Set against a backdrop of incredible music, this novel does a wonderful job of exploring all the different facets of the transgender experience and how they affect the relationships in our lives, both with our friends and family as well as ourselves. The book doesn’t shy away from the harsh realities of what can happen when someone doesn’t understand, and thus fears the decision that Gabe has made to live as a boy. The violence in this novel is heartbreaking, but Gabe faces it with courage. Seeing the way his friends and the community rally around him is life affirming and beautiful.
Twelve-year-old Grayson Sender has been harboring a deep secret, allowing indulgence only in private moments while at home, where she dreams big. When she is alone she is free to admit that she is a girl on the inside, and that she is stuck in the wrong gender’s body. But at school Grayson is already teased for being slightly left of center. At first she thinks that she could never admit her secret to her friends and family, but with the help of an unexpected friendship and an incredibly supportive teacher, Grayson gets the chance to step into the spotlight and live her life as she really sees herself.
Gracefully Grayson is a beautiful book about courage, acceptance, and being true to one’s self, and the story is so tenderly told on every level. This book is squeaky clean in terms of content and can be enjoyed by readers old and young. It is a perfectly acceptable book for middle school readers, yet has incredible depth and meaning that will appeal to an older audience.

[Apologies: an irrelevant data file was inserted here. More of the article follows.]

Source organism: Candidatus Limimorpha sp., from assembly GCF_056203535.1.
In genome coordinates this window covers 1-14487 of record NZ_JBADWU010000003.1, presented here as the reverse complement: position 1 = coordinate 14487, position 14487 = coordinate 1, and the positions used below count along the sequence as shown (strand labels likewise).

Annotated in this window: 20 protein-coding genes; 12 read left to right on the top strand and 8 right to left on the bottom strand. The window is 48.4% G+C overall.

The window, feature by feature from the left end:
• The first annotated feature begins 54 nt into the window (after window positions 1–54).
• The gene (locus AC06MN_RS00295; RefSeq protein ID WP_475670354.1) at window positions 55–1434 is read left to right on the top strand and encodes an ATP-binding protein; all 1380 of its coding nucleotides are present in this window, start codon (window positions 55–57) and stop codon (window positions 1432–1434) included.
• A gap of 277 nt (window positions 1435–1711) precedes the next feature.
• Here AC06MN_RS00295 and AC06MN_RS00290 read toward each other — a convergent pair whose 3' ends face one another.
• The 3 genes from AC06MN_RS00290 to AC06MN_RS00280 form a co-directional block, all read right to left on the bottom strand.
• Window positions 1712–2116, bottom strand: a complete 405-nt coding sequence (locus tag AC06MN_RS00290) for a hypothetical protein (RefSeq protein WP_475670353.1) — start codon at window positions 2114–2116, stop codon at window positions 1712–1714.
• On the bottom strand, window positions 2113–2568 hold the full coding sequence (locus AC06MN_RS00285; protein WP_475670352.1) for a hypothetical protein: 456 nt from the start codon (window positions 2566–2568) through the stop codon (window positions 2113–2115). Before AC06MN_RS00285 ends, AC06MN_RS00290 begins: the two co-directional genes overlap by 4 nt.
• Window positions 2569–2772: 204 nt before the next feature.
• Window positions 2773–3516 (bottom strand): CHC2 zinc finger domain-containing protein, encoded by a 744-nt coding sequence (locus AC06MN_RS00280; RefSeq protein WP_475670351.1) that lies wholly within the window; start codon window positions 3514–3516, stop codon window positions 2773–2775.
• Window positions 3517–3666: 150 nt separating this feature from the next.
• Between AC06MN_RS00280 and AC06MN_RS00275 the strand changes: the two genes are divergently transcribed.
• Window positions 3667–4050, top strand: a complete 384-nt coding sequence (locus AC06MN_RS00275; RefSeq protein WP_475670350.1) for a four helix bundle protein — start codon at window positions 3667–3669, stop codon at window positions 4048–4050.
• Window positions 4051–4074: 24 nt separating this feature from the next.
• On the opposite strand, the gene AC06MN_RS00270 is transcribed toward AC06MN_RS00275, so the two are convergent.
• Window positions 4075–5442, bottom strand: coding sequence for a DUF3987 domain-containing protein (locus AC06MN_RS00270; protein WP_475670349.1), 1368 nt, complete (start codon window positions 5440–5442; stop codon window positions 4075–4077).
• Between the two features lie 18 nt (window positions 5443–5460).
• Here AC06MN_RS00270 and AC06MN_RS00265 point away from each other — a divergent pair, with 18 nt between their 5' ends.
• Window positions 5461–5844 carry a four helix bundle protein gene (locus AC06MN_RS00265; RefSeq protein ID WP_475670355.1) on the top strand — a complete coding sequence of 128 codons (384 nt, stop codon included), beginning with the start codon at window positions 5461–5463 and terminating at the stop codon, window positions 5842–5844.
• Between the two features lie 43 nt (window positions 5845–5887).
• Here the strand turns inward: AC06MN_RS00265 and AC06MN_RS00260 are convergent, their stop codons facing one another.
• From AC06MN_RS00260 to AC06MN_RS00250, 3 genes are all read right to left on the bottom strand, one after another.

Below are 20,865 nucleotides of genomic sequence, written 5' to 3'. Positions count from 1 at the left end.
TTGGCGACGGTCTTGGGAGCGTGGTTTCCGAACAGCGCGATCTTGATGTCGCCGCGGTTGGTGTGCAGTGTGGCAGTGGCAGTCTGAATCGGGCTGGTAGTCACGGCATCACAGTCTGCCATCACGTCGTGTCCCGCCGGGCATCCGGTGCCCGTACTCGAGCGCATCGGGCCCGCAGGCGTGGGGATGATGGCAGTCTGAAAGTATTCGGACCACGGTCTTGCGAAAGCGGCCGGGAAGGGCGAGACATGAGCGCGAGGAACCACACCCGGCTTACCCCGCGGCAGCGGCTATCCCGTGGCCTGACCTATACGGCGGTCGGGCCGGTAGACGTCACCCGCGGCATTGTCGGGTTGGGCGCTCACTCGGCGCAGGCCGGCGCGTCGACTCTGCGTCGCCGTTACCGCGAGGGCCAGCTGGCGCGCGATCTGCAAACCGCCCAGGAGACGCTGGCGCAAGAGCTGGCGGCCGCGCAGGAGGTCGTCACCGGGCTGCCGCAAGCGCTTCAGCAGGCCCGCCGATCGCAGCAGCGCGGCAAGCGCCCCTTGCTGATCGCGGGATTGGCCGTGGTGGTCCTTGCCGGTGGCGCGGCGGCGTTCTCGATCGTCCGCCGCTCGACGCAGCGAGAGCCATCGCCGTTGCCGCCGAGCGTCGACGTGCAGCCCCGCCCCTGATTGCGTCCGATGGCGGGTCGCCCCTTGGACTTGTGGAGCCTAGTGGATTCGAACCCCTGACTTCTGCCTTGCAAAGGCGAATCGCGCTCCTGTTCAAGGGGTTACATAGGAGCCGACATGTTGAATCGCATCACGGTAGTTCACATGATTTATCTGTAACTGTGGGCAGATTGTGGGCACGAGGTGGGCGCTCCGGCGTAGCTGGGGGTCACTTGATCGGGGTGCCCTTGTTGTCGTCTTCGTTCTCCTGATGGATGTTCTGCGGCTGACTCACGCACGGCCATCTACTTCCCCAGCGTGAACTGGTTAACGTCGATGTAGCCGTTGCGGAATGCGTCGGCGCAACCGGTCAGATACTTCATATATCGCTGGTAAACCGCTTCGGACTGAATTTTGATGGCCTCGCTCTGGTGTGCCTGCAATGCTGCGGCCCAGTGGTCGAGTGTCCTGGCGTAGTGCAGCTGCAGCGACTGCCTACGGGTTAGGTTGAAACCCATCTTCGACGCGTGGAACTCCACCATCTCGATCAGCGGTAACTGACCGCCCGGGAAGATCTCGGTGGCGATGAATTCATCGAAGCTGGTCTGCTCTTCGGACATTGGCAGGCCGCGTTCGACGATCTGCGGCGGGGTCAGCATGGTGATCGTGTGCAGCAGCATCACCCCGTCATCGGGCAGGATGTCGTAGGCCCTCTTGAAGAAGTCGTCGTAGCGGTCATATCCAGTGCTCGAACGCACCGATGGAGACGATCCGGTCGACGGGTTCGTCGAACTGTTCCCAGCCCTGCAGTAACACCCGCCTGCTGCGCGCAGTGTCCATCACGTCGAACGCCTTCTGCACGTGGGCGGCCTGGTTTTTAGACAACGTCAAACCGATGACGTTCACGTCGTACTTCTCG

Fifteen-year-old Treasa Prescott thinks she’s an alien. All signs in her carefully executed experiments lead to this conclusion since she clearly doesn’t fit in with the other preppy South African private school kids she attends classes with. She feels claustrophobic in her own skin, constantly questioning herself. When Treasa meets amazing Gabriel du Preez, she thinks he is perfect. Treasa grows increasingly concerned when what she thinks is love for Gabriel turns into a deep longing to just be him. Suddenly she is less sure that she’s an alien and more sure that she’s been born into the wrong gender’s body. Together Treasa and Gabriel battle dark secrets and find a way to live authentically.
This book is a captivating look at acceptance and looking past outward appearances, with wonderful themes of redemption and forgiveness. The Other Me tackles the tough topic of gender dysphoria with grace and compassion, giving readers a look into what it really feels like to live in a body that feels foreign to you.